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Gratitude August 29, 2012

Posted by Tantumblogo in awesomeness, Basics, Dallas Diocese, General Catholic, Interior Life, religious, Saints, Virtue.
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From Divine Intimacy, day 283 or the Wednesday of the 13th Week After Pentecost:

St. Bernard says, “Ingratitude is the enemy of the soul, the destroyer of merit and virtue, causing the loss of favors. It is a burning wind which dries up the fountain of piety, the torrents of Grace.”  Gratitude, on the contrary, attracts new graces, new gifts: it draws down upon souls the infinite liberality [of God]. But this gratitude should be sincere and cordial, and should extend to all of God’s gifts. “Every gift of God, whether great or small, should be gratefully acknowledged; not even the least grace should be forgotten.” This sincere gratitude flourishes only in a heart that is humble, convinced of its own poverty, and thoroughly aware that it is nothing and can do nothing without continual help from God. It is not impossible, in fact, to thank God with the lips, while in the heart, one attributes the graces received to one’s own merits. Such was the false gratitude of the Pharisee……this proud man was far from recognizing his own nothingness and attributing to God alone the little good that might have been in him.  A humble man has an entirely different attitude; if he has done some good, or practiced virtue, he is convinced that all is the fruit of Grace, and therefore, not only God’s great gifts to him, but even the least of the good works he performs, are opportunities for giving continual thanks to God, whom he recognizes as the source of all good. Who, then, can express enough gratitude for every Mass, every Communion, for every confession?…….And the truth is this: each sacrament, each divine succor, each actual grace, each spiritual or material help, brings with it newness of grace, of spiritual life, of love; blessed the soul who realizes this and praises God for it! If the multitude of divine benefits do not produce in us proportionate fruits, the reason probably lies in our want of gratitude, and if we want to look more deeply at the root of this evil, almost always we shall find that it is a lack of humility. [In other words, our pride drives our lack of humility]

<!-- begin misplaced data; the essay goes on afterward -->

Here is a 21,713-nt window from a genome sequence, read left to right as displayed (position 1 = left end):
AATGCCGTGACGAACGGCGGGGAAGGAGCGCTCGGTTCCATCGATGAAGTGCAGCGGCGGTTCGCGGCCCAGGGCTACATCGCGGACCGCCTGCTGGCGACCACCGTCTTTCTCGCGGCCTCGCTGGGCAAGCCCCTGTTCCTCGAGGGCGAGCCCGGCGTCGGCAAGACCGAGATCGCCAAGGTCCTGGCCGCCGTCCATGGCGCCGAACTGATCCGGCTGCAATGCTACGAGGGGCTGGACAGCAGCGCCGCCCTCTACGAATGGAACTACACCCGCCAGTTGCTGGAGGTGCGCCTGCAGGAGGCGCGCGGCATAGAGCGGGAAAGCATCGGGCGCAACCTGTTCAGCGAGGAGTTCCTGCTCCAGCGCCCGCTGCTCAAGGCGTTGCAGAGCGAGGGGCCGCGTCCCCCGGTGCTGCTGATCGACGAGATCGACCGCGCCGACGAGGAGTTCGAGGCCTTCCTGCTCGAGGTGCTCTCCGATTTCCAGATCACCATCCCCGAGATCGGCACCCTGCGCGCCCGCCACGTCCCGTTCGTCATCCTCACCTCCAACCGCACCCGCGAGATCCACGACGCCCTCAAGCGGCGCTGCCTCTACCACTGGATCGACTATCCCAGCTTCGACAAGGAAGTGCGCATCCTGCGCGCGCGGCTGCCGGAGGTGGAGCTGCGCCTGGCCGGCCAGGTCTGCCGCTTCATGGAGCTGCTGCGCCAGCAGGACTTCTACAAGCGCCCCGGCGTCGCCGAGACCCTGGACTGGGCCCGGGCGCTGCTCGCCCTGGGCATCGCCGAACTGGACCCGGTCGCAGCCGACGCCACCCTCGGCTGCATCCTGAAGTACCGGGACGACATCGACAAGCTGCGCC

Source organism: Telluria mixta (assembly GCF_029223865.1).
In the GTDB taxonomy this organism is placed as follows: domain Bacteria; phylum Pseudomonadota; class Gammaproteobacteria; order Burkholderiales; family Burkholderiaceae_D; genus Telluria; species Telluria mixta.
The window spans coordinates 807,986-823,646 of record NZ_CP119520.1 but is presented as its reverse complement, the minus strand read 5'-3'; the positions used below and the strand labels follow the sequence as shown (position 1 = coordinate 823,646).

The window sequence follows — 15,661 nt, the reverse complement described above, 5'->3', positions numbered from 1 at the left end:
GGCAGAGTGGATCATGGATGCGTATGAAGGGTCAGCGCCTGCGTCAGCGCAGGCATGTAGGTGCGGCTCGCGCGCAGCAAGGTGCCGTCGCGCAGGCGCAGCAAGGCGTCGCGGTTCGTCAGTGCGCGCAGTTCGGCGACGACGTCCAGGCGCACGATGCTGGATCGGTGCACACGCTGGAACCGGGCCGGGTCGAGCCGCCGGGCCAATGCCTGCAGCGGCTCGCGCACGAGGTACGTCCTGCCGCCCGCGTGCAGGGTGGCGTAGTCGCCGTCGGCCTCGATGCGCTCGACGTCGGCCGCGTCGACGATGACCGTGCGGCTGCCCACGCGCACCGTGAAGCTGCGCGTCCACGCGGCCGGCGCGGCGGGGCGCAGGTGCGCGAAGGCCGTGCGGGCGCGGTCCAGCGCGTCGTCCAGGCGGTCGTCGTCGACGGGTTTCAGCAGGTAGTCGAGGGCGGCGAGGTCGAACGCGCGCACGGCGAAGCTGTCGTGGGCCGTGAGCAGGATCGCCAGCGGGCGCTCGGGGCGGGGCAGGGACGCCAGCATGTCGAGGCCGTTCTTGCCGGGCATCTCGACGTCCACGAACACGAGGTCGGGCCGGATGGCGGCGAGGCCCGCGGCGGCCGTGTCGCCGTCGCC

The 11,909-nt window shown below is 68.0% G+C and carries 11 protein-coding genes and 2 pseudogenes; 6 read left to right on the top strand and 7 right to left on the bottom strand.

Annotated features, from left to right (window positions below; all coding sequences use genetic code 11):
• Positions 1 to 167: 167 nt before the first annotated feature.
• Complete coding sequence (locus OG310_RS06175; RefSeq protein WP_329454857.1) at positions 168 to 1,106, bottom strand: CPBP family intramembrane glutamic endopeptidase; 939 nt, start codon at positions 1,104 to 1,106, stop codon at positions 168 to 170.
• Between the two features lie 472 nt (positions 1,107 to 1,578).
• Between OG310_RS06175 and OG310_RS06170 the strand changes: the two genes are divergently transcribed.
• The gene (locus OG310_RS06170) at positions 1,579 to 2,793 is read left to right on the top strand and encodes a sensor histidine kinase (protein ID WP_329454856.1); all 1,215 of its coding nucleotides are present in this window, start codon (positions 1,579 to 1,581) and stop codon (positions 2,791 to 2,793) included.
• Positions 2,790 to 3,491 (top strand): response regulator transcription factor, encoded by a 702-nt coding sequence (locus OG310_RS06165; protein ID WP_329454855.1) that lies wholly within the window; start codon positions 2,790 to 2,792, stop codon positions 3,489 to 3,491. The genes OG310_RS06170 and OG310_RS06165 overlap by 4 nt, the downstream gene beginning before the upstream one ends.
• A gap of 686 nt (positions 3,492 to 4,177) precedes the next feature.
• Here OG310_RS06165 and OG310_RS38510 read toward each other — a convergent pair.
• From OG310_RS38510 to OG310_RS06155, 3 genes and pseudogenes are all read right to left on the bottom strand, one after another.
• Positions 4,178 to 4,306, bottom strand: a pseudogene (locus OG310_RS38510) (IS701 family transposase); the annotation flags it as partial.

[The amazing St. Catherine of Siena adds……] I give you thanks, O eternal Father, because You have not despised Your creature, nor turned away Your face from me, nor ignored my desires. You, who are light, did not despise my darkness; You, who are life, did not go far away from me who am death; nor did You, the physician, fail to heal my wounds…Your wisdom, mercy, and infinite Goodness have not looked with scorn at all these and the infinite number of other evils and faults that are in me. What forced You to love me and to grant me so many graces? It was not my virtues but only Your Charity. May I always keep Your favors in mind, and may my will burn with the fire of Your Charity.

O inestimable Love, how admirable are the things You have done in Your creature! O my wretched, blind soul, where is your cry of gratitude, where are the tears you should shed in the sight of your God who is unceasingly calling to you? [We must lose our love of selves to have true, fitting gratitude for God’s manifold benefits to us] Where are all my yearning desires in the sight of Divine Mercy? They are not in me because I have not yet lost myself, for if I were lost and had sought only You, my God, only the glory and praise of Your Name, my heart would have thrilled in a hymn of gratitude.

Thanks be to You, O eternal, most high Trinity! I am she who is not and You are He Who Is. Glorify yourself by enabling me to praise you. Pardon me, O Father, pardon me who am miserable, and ungrateful to You for the immense benefits I have received. I confess that Your Goodness has preserved me, Your spouse, although because of my many defects, I have often been unfaithful to You.

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